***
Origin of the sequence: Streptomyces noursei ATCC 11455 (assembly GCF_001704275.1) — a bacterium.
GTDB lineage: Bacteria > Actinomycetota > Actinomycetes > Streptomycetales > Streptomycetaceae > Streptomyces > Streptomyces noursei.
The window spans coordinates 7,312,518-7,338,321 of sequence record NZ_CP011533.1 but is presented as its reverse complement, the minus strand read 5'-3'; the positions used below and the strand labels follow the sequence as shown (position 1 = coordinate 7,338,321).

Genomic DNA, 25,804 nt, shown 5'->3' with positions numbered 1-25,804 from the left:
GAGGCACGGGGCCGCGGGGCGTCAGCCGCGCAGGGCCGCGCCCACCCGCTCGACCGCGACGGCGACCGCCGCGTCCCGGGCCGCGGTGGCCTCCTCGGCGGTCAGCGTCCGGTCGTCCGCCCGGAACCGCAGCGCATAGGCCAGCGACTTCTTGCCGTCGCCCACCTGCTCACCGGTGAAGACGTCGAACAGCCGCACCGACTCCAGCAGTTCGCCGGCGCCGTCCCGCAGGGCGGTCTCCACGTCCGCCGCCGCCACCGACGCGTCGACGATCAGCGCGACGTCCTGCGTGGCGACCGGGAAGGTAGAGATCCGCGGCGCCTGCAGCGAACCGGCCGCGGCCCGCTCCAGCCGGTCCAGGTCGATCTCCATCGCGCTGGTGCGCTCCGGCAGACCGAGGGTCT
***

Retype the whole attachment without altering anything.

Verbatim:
Origin of the sequence: Streptomyces noursei ATCC 11455 (assembly GCF_001704275.1) — a bacterium.
GTDB lineage: Bacteria > Actinomycetota > Actinomycetes > Streptomycetales > Streptomycetaceae > Streptomyces > Streptomyces noursei.
The window spans coordinates 7,312,518-7,338,321 of sequence record NZ_CP011533.1 but is presented as its reverse complement, the minus strand read 5'-3'; the positions used below and the strand labels follow the sequence as shown (position 1 = coordinate 7,338,321).

Genomic DNA, 25,804 nt, shown 5'->3' with positions numbered 1-25,804 from the left:
GAGGCACGGGGCCGCGGGGCGTCAGCCGCGCAGGGCCGCGCCCACCCGCTCGACCGCGACGGCGACCGCCGCGTCCCGGGCCGCGGTGGCCTCCTCGGCGGTCAGCGTCCGGTCGTCCGCCCGGAACCGCAGCGCATAGGCCAGCGACTTCTTGCCGTCGCCCACCTGCTCACCGGTGAAGACGTCGAACAGCCGCACCGACTCCAGCAGTTCGCCGGCGCCGTCCCGCAGGGCGGTCTCCACGTCCGCCGCCGCCACCGACGCGTCGACGATCAGCGCGACGTCCTGCGTGGCGACCGGGAAGGTAGAGATCCGCGGCGCCTGCAGCGAACCGGCCGCGGCCCGCTCCAGCCGGTCCAGGTCGATCTCCATCGCGCTGGTGCGCTCCGGCAGACCGAGGGTCT